Enclave at Druid Hills is being developed by CalAtlantic Homes (fka The Ryland Group).  CalAtlantic is also developing the 65-unit "Towns at Druid Hills" across the street. 
The Enclave at Druid Hills 
While CalAtlantic may eventually be the developer at the LaVista project, Dye indicated he has yet to confirm one.  

Are you in favor of this additional development in the Toco Hills corridor? If not new townhomes, is there something else you would like to see done to this property? What would you pay for a new townhome near Toco Hills?  

Please share your thoughts below.


Anonymous said...

They're walking distance from shul, and should draw plenty of interest, although I'm not sure if there are sidewalks on that part of Lavista. There should be.


ImAndy said...

These developers really are getting more and more ballsy. In November Taylor Morrison is going before zoning in Doraville for 116 units on 10 acres behind the waffle house. Asking for all kinds of variances including parking and only a 22 feet buffer between buford highway! lol Not a single tree either in the plans (not room) all crepe myrtles, streets that are only 17 feet wide. It really is crazy.

Anonymous said...

I think Toco Hills has a ways to go to becoming a "town center" that can accommodate increased density. That location is so close to Toco Hills and not a single resident could walk there without risking their lives.

Anonymous said...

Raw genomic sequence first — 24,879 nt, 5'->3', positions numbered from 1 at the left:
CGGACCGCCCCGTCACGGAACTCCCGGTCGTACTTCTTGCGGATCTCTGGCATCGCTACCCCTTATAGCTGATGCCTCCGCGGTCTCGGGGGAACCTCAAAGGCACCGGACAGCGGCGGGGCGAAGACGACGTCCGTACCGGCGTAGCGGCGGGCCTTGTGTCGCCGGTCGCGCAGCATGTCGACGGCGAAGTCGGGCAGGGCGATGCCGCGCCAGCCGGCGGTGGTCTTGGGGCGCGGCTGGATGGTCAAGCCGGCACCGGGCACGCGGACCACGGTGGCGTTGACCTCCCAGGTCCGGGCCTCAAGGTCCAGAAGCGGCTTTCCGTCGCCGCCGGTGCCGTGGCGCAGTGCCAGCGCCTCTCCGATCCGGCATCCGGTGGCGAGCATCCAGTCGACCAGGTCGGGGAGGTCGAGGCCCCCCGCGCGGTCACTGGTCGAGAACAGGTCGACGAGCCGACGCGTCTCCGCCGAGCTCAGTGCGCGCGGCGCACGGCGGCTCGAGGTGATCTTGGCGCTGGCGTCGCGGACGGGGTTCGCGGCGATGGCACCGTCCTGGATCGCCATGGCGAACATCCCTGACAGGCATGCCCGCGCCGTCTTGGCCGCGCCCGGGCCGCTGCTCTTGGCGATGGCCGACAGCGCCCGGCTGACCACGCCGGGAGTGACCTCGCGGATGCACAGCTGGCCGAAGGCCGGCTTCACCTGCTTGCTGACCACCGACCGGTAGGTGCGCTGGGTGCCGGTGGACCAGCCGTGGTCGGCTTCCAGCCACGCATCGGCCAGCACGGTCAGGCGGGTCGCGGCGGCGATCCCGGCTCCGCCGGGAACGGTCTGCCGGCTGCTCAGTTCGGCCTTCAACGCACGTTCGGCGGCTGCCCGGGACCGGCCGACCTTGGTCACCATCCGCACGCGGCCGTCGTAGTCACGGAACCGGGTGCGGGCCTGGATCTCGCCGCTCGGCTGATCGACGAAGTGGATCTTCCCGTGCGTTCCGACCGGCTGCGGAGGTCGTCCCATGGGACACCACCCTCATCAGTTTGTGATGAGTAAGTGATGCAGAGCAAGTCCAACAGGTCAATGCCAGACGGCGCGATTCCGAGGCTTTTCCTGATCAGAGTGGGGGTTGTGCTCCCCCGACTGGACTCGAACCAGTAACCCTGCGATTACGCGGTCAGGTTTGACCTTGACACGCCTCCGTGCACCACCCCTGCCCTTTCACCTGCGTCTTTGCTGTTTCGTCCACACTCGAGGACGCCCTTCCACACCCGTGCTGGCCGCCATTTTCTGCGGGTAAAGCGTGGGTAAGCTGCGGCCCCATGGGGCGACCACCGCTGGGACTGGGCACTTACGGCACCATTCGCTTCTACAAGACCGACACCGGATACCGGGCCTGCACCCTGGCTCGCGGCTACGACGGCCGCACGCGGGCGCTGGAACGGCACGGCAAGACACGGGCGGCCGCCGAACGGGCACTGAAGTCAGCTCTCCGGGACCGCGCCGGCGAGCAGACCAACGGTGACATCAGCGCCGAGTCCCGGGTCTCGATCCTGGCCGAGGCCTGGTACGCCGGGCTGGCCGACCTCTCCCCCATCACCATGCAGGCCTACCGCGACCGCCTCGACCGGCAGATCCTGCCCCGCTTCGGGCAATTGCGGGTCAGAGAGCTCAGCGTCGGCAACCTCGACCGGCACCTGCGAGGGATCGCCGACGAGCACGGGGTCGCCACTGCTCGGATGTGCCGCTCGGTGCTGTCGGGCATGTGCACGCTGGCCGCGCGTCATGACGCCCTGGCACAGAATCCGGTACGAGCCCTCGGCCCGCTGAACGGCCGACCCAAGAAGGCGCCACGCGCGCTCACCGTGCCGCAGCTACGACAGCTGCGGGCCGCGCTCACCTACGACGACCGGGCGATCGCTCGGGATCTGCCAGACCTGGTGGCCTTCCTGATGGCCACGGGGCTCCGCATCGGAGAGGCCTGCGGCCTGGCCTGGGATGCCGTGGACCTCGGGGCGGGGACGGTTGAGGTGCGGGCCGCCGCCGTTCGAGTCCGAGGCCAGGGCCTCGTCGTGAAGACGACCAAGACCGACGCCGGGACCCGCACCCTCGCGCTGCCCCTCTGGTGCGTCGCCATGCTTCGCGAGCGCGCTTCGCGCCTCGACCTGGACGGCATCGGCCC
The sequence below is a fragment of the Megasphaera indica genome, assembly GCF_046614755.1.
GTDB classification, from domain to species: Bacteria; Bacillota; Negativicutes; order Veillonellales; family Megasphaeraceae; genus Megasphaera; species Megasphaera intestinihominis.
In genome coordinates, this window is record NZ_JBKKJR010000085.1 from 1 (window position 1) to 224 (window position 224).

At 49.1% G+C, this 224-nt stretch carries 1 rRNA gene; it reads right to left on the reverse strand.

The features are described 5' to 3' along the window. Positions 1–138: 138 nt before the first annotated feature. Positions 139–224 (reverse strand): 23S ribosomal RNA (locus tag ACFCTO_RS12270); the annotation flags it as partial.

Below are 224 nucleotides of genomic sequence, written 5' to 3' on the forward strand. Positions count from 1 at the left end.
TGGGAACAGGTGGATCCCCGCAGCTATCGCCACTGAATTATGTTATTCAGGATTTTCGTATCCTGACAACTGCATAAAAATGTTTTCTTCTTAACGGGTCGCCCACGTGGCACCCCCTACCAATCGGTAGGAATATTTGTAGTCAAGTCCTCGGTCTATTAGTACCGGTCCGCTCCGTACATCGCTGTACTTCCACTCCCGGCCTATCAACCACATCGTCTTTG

Last night (10/13) the District 2 Community Council voted to deny Edge City's request to rezone. Residents from the areas most impacted by the proposed development do not wish to have more high density housing crammed in to the neighborhood, as roads like Lavista, N Druid Hills, Briarcliff and Clairmont are clogged during rush hour. The latest plans submitted by the developer show 23 single family homes, potentially in the $650K range, which is what he presented at last night's meeting. The current plans can be found here:

Anonymous said...

Everyone who voted against incorporating the City of LaVista Hills to protect the local area against this sort of thing is getting exactly what they asked for. They "didn't want another layer of government" so they will continue to rely on DeKalb County, which will continue its nonsensical approval of these applications without much thought.

Anonymous said...

Just what the area needs. More pricey homes squeezed in like sardines, with an entrance in the middle of a nasty curve.